Finally, a regional perspective on the key factor we need to keep in mind when making decisions about our energy sector and electricity systems.

McKenna thinks there is a revolution happening for energy in Atlantic Canada. “The secret to this revolution is infrastructure,” he said, “and each new investment in infrastructure opens a whole new world of opportunities.”


But my relief was followed quickly by dismay. At some point, McKenna loses track of his own logic and begins to argue that the nature of energy infrastructure justifies fracking and Trans-Canada’s proposed Energy East pipeline. In fact, given the long life of infrastructure, the opposite is true.

Energy and electricity infrastructure is big and it’s expensive and it lasts a long time. Infrastructure that gets built now defines the world we live in 40 and 50 years from now, and limits the choices we’ll be able to make in that world.

The former New Brunswick premier illustrates this with some useful examples, describing the cumulative effects of growing natural gas infrastructure in the Maritimes that began with Sable Island.

Here’s another example of the long-term ripple effect of infrastructure investment: Without the coal mines of mid-century Nova Scotia, there would be no coal-burning electricity generators in the province. Without those facilities, Nova Scotia would not be the multi-million-dollar import market for Columbian and American coal that it is today, with some of the highest electricity prices in Canada.

An energy revolution is indeed underway in Atlantic Canada. That revolution looks like energy efficiency saving enough power to run 63,000 homes in Nova Scotia in 2013 and creating 1,200 jobs in four years.

It looks like world-class research into smart grids in New Brunswick. It looks like Prince Edward Island producing up to 30 per cent of its electricity with wind energy and Newfoundland and Labrador becoming better integrated with the North American grid.

It is a revolution of clean energy, of innovation, and of responsible resource management. It is a revolution that sees Atlantic Canadians learning new skills to become employed in emerging sectors that keep money in communities, rather than sending it to international shareholders and fossil-fuel markets. It is a revolution that is redefining our ideas of prosperity and the ways energy can support and jeopardize that prosperity.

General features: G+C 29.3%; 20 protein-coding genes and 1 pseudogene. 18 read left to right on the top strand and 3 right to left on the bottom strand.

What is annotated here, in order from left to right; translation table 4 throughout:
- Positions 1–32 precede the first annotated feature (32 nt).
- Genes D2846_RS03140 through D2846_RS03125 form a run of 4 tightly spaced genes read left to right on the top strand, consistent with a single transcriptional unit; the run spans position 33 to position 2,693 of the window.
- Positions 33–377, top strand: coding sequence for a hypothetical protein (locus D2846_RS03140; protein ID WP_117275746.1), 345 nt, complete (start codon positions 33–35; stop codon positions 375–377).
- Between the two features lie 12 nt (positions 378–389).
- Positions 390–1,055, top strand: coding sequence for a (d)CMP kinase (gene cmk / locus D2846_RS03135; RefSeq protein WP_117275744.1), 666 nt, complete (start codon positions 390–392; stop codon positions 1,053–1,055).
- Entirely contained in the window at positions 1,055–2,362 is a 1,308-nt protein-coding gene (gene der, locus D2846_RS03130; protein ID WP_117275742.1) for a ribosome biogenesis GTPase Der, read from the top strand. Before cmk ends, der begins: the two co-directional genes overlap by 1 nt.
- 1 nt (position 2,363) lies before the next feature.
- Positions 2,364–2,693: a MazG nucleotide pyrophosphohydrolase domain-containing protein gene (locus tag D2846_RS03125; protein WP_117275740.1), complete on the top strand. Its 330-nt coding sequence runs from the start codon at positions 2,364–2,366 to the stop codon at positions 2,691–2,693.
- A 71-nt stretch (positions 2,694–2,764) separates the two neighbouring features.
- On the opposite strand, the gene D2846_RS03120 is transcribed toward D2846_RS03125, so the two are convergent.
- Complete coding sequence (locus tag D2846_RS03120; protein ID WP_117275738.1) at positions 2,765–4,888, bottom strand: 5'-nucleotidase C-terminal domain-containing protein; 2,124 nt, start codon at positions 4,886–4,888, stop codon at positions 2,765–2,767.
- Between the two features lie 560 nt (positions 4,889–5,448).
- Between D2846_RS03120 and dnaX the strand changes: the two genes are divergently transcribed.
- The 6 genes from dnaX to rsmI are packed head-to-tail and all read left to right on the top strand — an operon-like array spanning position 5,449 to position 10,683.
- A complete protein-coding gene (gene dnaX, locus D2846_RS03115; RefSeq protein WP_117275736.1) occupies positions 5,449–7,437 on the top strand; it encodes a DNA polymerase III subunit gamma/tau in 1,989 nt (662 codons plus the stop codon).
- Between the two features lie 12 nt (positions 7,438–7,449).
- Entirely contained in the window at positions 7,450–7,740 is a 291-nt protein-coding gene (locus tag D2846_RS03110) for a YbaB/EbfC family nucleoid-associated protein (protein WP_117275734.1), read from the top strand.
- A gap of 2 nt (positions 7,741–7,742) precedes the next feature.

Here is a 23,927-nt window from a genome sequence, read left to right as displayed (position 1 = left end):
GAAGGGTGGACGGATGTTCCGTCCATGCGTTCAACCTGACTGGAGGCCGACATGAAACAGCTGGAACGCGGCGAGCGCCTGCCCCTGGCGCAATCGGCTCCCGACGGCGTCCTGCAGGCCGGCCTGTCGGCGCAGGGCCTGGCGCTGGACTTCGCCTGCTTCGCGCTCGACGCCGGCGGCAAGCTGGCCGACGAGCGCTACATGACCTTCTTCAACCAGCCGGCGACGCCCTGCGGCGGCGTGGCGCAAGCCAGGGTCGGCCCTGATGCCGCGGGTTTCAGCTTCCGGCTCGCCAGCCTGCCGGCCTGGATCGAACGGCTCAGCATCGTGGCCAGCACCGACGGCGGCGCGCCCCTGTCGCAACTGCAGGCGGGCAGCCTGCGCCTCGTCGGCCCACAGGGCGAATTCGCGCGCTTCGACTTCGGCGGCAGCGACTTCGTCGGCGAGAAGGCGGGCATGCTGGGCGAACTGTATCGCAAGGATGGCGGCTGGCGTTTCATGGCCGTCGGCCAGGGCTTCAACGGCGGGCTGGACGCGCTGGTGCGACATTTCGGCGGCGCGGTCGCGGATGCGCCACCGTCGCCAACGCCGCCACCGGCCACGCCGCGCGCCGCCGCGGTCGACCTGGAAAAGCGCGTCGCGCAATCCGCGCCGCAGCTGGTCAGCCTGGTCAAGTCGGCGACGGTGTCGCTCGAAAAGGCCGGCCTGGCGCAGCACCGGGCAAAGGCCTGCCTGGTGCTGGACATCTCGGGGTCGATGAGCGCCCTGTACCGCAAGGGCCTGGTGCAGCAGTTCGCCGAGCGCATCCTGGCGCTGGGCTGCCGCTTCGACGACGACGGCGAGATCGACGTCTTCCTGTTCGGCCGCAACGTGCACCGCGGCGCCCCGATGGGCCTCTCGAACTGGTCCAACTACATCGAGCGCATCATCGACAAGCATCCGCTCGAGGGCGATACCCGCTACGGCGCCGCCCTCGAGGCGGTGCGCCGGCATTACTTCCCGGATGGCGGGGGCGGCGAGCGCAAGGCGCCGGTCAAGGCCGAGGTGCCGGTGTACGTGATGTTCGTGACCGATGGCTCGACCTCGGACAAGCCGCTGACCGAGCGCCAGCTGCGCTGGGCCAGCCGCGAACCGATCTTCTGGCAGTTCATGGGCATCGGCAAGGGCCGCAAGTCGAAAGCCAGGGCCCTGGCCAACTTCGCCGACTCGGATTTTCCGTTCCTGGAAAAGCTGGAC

Companies looking to develop hard-to-reach hydrocarbons and transport them long distances are building infrastructure of the past. Our success, and the well-being of our children and grandchildren, depends on us building infrastructure of the future.

We must ensure that 50 years from now, we are telling the story of how our regional electric vehicle network was made possible by investments in renewable energy generation that made our electricity systems 100 per cent fossil-free by 2035, the development of innovative storage and smart-grid technologies that helped us manage the intermittency of the wind, sun, and tides through the 2020s, and the ongoing construction of grid infrastructure that allowed the Atlantic provinces to share power over long distances while also allowing communities to become more self-sufficient with local energy production.

It is true that we will continue using fossil fuels for a while longer. It is also clear that fossil fuels are becoming more difficult and costly to extract. Plus, there’s that whole business of our addiction to fossil fuels propelling changes in the climate that will obliterate our coastlines and dramatically shorten the lake hockey season.

The era of fossil fuels is drawing to a close. It must end if we are to safeguard the health of future generations, and it can end because present generations have developed the alternatives.

Transition takes time and those alternatives won’t entirely replace our fossil fuel-based systems in the next decade. They will, however, dominate the global energy and electricity landscapes of 2050.

At this point, it is an either/or choice: either we invest in clean energy infrastructure or we continue down the road of fossil fuels. The future can not afford for us to have it all.

And that’s what the “mob” that McKenna warns his political comrades against has been trying to say. Surprising as it may be to some, we are not a scared, childish rabble in need of a strong hand.

We’re of course concerned about the immediate threats to our communities and to our water that fracking and pipelines pose, but there’s more to it than that. We know that decisions we’re making today about infrastructure have huge implications for a future we care about.

Once built, all an oil pipeline can do is move oil. Once established, an onshore natural gas industry based on fracking creates an entire economic sphere that relies on continuous fossil-fuel extraction. Jobs are created and revenue is generated, but those benefits are shackled to resources that are on their way out. Forty years from now, we have a pipeline pumping oil the world can’t afford to burn and a sector we’re trying to keep afloat as the resource disappears.

We’re saying we can do better than that.

The jobs and revenue created by investing in the sustainable energy sector and building sustainable electricity infrastructure are not as familiar to us as the kind of prosperity we associate with fossil fuels, but they are real.

Seeing them means shifting our perspective, and growing them means making long-term plans with short-term goals. It’s not going to happen all at once, but the transition is already underway. It is a revolution for Atlantic Canada, by Atlantic Canadians, and it is the future we are building together.

Catherine Abreu is energy co-ordinator at the Ecology Action Centre in Halifax